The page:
How long does immunity last?

We still don’t know how long immunity lasts after you get a COVID-19 vaccine. We also don’t know how long immunity lasts after natural infection with the virus that causes COVID-19. We do know that being infected with seasonal coronaviruses (a source for the common cold) does not give long-lasting immunity. It’s why seasonal colds are so common every year.

With the Delta and Omicron variants, we have seen reduced protection against mild and moderate disease over time. Booster doses extend your protection. People who got an mRNA vaccine (Pfizer-BioNTech or Moderna) should get a booster 5 months after the second dose is completed. People who got the Janssen (J&J) vaccine should get a booster at least 2 months later.

Do I still need to wear a mask and physically distance if I’m fully vaccinated and have gotten a booster?

The vaccine protects you from getting very sick by keeping the SARS-CoV-2 virus from entering your cells and causing COVID-19. But the vaccine does not keep you from getting the virus and possibly spreading it. Also, it takes a few weeks after the second dose of the vaccine to get the best protection.

Even if you’re vaccinated, it’s important to wear masks and maintain physical distance, especially when contagious variants like Omicron are circulating. This can prevent you from giving the virus to others and protects you by reducing the amount of virus exposure.

Should I get the vaccine if I’ve already had COVID-19?

Yes, as long as you are not currently sick. We know that natural immunity to the virus that causes COVID-19 decreases over time. There’s not enough information from the COVID-19 vaccine studies to show how immunity from the vaccine compares to natural immunity. It’s likely the vaccine will boost your immunity and keep you protected longer.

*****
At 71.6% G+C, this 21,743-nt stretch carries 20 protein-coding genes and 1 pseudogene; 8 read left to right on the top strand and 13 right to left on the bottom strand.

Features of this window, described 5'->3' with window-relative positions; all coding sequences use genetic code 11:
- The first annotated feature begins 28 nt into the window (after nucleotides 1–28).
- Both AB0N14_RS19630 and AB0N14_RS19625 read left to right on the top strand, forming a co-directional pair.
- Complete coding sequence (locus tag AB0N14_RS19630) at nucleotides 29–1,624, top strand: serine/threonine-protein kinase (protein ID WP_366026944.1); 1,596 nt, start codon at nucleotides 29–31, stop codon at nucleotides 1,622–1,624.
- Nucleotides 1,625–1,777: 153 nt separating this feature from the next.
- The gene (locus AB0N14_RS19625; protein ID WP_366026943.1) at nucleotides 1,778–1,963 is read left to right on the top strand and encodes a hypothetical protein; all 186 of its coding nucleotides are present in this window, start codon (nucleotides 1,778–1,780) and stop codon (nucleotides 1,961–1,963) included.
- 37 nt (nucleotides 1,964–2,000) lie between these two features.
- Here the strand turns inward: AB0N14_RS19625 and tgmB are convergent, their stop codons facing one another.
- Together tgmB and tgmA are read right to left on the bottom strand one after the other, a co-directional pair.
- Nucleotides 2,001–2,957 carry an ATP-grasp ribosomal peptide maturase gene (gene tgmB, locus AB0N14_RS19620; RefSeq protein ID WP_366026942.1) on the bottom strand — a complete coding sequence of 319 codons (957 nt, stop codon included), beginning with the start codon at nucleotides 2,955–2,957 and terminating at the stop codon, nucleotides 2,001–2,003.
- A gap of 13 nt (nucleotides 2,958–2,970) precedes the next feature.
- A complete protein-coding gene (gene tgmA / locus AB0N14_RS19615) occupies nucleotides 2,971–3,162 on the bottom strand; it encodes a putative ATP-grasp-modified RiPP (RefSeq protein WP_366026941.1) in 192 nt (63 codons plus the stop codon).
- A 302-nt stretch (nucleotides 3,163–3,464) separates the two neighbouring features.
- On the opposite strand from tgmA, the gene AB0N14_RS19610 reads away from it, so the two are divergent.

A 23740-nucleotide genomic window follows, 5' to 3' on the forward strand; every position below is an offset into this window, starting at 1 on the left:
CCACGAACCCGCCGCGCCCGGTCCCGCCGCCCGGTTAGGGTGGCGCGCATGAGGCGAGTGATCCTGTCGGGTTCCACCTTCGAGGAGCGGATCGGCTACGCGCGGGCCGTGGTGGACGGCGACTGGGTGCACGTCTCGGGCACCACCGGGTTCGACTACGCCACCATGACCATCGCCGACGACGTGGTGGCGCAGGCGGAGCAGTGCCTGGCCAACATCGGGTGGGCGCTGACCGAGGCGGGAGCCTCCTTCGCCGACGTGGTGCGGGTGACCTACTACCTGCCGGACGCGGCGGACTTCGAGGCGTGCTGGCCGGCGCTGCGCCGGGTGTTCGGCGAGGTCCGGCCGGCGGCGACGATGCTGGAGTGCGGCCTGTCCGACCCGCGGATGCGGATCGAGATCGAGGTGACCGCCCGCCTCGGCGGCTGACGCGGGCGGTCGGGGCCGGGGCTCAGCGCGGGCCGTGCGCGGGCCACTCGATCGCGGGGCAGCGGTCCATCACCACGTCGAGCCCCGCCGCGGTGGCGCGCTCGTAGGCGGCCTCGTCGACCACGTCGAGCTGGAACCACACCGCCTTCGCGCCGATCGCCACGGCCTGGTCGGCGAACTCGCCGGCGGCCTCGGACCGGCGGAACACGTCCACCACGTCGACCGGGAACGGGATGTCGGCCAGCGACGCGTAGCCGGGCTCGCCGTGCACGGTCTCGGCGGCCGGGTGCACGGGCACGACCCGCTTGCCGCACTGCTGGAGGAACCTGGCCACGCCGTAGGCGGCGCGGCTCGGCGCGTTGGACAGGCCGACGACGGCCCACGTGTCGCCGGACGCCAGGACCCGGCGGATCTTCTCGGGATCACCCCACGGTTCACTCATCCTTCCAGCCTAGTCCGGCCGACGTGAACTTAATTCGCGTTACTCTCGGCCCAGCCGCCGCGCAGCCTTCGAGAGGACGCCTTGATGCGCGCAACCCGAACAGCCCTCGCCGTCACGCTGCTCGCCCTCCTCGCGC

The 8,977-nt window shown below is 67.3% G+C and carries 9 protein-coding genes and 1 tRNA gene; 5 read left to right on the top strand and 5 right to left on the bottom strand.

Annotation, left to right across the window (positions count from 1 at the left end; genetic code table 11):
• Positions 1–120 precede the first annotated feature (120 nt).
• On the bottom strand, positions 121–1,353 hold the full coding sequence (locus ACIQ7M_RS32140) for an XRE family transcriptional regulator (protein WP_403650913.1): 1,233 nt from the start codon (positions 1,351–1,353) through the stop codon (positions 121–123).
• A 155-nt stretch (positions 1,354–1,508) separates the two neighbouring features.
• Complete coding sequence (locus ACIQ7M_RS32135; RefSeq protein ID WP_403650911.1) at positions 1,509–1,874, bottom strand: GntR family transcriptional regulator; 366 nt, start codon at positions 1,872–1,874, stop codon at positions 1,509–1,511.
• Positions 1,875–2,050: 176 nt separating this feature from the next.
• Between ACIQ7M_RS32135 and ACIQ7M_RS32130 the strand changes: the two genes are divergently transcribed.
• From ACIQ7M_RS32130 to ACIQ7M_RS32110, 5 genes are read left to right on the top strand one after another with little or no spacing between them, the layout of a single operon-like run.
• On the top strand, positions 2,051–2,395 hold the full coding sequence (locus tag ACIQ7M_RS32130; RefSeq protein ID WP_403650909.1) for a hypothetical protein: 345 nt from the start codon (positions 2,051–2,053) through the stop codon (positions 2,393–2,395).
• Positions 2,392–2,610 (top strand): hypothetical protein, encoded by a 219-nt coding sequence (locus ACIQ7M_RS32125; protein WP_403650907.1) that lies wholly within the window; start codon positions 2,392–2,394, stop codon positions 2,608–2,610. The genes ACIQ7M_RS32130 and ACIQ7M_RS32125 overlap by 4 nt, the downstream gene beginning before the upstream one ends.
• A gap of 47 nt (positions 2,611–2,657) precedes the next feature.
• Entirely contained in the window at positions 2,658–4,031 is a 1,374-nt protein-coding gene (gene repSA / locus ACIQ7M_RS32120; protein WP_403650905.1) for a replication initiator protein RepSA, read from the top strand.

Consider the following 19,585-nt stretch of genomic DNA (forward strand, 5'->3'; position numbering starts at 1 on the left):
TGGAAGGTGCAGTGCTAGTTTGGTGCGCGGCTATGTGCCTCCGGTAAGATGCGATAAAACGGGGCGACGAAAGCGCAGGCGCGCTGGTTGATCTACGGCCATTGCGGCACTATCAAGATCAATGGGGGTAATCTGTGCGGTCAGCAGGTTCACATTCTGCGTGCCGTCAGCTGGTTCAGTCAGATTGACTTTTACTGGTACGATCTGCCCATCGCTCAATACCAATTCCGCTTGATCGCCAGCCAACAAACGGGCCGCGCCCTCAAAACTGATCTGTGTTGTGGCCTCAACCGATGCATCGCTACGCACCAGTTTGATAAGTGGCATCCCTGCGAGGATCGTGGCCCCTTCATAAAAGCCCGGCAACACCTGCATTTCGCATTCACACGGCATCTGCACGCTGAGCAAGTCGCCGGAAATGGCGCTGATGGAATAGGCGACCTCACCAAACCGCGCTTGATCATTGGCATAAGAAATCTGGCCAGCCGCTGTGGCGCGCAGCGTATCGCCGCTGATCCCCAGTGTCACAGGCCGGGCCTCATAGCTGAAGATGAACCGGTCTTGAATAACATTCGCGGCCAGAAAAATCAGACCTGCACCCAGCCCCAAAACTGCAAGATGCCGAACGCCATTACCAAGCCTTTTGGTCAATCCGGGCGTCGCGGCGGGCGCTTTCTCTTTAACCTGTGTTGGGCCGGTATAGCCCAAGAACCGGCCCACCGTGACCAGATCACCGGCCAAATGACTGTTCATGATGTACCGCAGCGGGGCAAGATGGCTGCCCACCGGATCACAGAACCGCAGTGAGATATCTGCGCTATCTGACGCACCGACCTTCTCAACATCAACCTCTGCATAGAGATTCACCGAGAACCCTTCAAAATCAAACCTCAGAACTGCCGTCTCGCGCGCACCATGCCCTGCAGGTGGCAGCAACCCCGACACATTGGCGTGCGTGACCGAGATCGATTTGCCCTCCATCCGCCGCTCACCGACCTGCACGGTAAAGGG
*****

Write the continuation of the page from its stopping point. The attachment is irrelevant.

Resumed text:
Who can’t get the vaccine?

A vaccine is currently not available for children under the age of 5. Some people should talk with their family doctor before getting the COVID-19 vaccine. This includes people who have severe reactions to injected medicines, and people who have weakened immune systems and chronic conditions.

As with other vaccines, people who have an allergy to any part of the vaccine should not get the shot. People who have a fever or other symptoms may not be able to get the vaccine until they’re better.

Growing evidence indicates the vaccine is safe for people who are pregnant and breastfeeding. It does not cause fertility problems. The CDC now strongly recommends that all people who are pregnant, recently pregnant, are trying to get pregnant or might become pregnant get vaccinated.

How do I report side effects after getting the vaccine?

If you have side effects (also called adverse events) after getting the COVID-19 vaccine, you should report them to the Vaccine Adverse Event Reporting System (VAERS). Talk with your family doctor if you have questions about what might be considered a side effect related to the vaccine.

The CDC will also be using a new smartphone-based tool called v-safe to send text messages to encourage people to report any side effects. Information on v-safe will be given to everyone who gets the COVID-19 vaccine. You will also get a card that tells you which vaccine and dose you were given and provides other information about the vaccine. You must opt in to get v-safe text messages on your smartphone.